So if you have thought that the amp has power but no sound from the subwoofer then this article is for you. All of us know that an amplifier’s principal task is to offer the extra power your subwoofers need for creating bass and high sound quality.
If your amp has power but no sound from the subwoofer, this may be because the speaker or subwoofer will now no longer play bass, and you’ll no longer be able to revel in the sound coming from it.
If the amp is turned on but no sound is coming from the subs, there might be trouble with the amp or the subwoofer wiring. This complete article will show you the way to figure out what is wrong with your system and the way to fix it!
- Reasons the amp has power but the subwoofer is not working… problem solved!
- Check the wires
- Check amplifier settings
- Is Amplifier receiving a turn-on signal?
- Is the amplifier outputting a signal?
- The amplifier is set up on a non-conductive surface
- Is the amplifier receiving a music input signal?
- Final words
Even if the amplifier seems to have power, many automobile audio systems will have no sound from the subs, and there are plenty of reasons for this.
Some of this could be due to a defective amplifier (which you could effortlessly diagnose), but all of it may additionally be a result of different underlying troubles that will persist even if you replace your amp with a brand new one.
If your subwoofer abruptly stopped operating whilst the amplifier was turned on, or in case you consider you’ve got everything linked efficiently but your subs are not making any sound at all, the strategies below ought to assist you to determine what is wrong.
An automobile audio amplifier calls for some components to properly, and we will go over each of these in detail below.
Check the wires
Check the amp input connected to the head unit first. It ought to acquire an input signal from the head unit using speaker-level inputs (high-level inputs) or RCA-level inputs (low-level inputs).
Disconnect the RCA cords and connect your head unit to the amp with a brand-new pair to confirm this. Then, with the volume turned up, activate the head unit.
If it works with fresh RCA cables, the trouble was with the older set. If only one of them works, the problem is with the head unit instead of the amplifier.
The output of the audio system will be checked next. Connect the amp terminals to another testing speaker, one channel at a time.
If the amp is operating properly on all of these channels, your audio system is probably it might be because of defective speaker wiring or a faulty connection. The amp, on the other hand, is malfunctioning if the test audio system does not produce any sound.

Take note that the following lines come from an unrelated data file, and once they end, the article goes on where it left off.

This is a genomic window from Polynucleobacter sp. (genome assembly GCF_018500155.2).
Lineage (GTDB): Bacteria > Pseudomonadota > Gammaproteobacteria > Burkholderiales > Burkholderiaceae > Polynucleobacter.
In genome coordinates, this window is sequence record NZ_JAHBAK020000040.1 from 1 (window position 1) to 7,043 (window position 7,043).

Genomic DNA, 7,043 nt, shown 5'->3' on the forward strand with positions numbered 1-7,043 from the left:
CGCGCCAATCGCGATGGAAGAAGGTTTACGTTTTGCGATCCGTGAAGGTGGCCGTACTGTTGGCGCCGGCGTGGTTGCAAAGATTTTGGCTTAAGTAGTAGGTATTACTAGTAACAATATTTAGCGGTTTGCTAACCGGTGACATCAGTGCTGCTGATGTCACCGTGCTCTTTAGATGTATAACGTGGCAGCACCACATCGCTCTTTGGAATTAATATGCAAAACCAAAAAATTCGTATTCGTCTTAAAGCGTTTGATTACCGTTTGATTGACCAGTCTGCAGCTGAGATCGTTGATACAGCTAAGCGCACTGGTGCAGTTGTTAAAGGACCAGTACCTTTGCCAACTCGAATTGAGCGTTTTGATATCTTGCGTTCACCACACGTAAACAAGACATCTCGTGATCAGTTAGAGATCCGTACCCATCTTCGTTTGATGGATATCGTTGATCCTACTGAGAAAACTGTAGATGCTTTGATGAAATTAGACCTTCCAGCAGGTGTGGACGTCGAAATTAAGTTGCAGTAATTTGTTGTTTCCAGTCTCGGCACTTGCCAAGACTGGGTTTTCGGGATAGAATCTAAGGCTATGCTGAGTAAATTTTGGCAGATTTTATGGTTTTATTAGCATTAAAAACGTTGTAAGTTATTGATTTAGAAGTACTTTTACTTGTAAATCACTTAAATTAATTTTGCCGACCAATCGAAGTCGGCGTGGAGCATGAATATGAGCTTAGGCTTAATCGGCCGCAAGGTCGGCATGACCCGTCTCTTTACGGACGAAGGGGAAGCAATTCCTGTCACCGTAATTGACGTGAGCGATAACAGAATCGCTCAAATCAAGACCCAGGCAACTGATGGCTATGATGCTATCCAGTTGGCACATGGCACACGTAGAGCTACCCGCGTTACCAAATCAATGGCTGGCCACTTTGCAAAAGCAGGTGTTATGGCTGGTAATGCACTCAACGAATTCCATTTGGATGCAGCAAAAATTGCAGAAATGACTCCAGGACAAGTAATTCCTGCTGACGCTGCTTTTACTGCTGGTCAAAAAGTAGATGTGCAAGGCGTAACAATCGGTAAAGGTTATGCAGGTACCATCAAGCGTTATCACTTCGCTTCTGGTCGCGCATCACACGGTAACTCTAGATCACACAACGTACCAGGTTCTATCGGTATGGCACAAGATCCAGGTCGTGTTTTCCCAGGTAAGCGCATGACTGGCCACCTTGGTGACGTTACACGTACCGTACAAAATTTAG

Check amplifier settings
In the settings of most – if not all – aftermarket automobile stereos, there may be a separate subwoofer control. When the amp is turned on, your subs might not be capable of making any sound if it is turned off or set very low.
As a result, double-check your settings to make sure that the subwoofer output is enabled and that the dB levels are set higher than 0.
Is Amplifier receiving a turn-on signal?
The remote switch on the wire is a blue wire (generally with a white stripe) that controls the on and off of your amplifier.
Your amp will not switch on if it isn’t set up correctly, even though it has appropriate power and ground connections, or it’s going to continuously draw power and drain your battery overnight if it isn’t linked correctly.
When the ignition is turned on, the head unit sends a signal to the turn-on cord. This signal is dispatched to the amplifier turn-on circuit via the remote switch on the wire; when the amplifier detects this voltage, it activates the amplifier.
Two blue leads are included with a few head units. The first is in charge of turning on the amplifier and other processors (active crossovers, vehicle audio equalizers, and so on).
The power antenna is hooked up to the second lead. The latter will only work if the radio is turned on. When any other supply, which includes CD or Aux, is selected, it’ll lose power.
One factor to keep in mind: in older automobiles, connecting the remote turn on to the power antenna became a famous technique that worked wonderfully due to the fact the power antenna was up and running when the radio was turned on. However, the power antenna in most present-day automobiles we’ve seen may only acquire power while the head unit is in AM/FM mode.
The power antenna wire will stop receiving power and your amplifier will now no longer switch on if you turn to Auxiliary input, CD player, satellite radio, SD card, etc.